Nonmonotonic Logic: Context-Dependent Reasoning

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Springer, Dec 16, 1993 - Computers - 417 pages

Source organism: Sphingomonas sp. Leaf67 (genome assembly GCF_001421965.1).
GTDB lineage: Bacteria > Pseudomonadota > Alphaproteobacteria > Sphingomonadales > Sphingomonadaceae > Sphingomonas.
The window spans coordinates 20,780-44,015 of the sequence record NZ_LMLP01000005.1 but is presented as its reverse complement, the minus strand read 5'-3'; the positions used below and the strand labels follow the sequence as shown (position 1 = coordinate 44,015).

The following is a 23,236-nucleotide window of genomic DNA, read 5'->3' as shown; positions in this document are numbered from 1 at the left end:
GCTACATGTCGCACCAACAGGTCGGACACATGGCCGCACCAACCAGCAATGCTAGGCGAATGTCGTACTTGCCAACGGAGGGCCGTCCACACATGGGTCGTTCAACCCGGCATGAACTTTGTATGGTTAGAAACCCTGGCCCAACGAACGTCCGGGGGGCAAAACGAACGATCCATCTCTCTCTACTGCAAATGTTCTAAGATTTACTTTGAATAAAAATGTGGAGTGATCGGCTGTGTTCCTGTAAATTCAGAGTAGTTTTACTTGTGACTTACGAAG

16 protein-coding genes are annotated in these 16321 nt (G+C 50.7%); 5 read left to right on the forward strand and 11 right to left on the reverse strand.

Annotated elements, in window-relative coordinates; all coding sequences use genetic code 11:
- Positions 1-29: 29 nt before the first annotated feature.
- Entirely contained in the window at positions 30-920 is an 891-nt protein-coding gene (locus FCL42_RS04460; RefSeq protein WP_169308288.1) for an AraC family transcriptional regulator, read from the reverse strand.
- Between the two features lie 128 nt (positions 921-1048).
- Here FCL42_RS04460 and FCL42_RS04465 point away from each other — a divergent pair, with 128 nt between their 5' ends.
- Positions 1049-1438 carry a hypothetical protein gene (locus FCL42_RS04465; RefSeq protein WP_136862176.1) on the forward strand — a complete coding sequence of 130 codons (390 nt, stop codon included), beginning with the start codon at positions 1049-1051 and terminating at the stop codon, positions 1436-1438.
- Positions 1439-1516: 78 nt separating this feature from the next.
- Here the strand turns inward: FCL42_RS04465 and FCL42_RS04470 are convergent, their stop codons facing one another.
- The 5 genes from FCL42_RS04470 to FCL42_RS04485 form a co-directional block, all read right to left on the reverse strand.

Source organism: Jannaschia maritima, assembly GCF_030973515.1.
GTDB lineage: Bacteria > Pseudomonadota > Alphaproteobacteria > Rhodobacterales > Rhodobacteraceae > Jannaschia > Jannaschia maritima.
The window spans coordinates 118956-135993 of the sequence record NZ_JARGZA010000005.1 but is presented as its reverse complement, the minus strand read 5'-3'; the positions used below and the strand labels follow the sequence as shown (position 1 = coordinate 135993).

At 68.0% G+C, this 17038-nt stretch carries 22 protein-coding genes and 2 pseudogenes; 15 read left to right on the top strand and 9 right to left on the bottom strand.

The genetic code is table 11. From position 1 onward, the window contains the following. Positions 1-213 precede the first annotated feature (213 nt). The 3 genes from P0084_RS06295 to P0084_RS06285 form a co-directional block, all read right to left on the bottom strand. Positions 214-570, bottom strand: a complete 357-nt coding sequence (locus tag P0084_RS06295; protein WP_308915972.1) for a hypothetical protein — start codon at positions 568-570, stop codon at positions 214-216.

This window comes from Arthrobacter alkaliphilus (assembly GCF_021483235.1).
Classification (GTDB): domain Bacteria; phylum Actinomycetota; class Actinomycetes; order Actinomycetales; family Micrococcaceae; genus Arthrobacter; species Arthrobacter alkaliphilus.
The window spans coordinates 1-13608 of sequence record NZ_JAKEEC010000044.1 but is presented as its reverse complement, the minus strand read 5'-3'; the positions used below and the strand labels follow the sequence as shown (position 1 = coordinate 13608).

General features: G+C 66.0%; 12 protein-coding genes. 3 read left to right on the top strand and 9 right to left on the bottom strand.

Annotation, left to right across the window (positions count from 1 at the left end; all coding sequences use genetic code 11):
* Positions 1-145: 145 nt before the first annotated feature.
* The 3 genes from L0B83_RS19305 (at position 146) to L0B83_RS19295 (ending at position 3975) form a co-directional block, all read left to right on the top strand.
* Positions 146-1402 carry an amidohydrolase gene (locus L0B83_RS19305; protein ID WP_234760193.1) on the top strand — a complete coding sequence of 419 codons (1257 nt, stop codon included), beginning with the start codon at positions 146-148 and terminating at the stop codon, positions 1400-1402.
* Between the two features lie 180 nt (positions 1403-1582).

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This monograph provides a thorough analysis of two important formalisms for nonmonotonic reasoning: default logic and modal nonmonotonic logics. It is also shown how they are related to each other and how they provide the formal foundations for logic programming. The discussion is rigorous, and all main results are formally proved. Many of the results are deep and surprising, some of them previously unpublished. The book has three parts, on default logic, modal nonmonotonic logics, and connections and complexity issues, respectively. The study of general default logic is followed by a discussion of normal default logic and its connections to the closed world assumption, and also a presentation of related aspects of logic programming. The general theory of the family of modal nonmonotonic logics introduced by McDermott and Doyle is followed by studies of autoepistemic logic, the logic of reflexive knowledge, and the logic of pure necessitation, and also a short discussion of algorithms for computing knowledge and belief sets. The third part explores connections between default logic and modal nonmonotonic logics and contains results on the complexity of nonmonotonic reasoning. The ideas are presented with an elegance and unity of perspective that set a new standard of scholarship for books in this area, and the work indicates that the field has reached a very high level of maturity and sophistication. The book is intended as a reference on default logic, nonmonotonic logics, and related computational issues, and is addressed to researchers, programmers, and graduate students in the Artificial Intelligence community.

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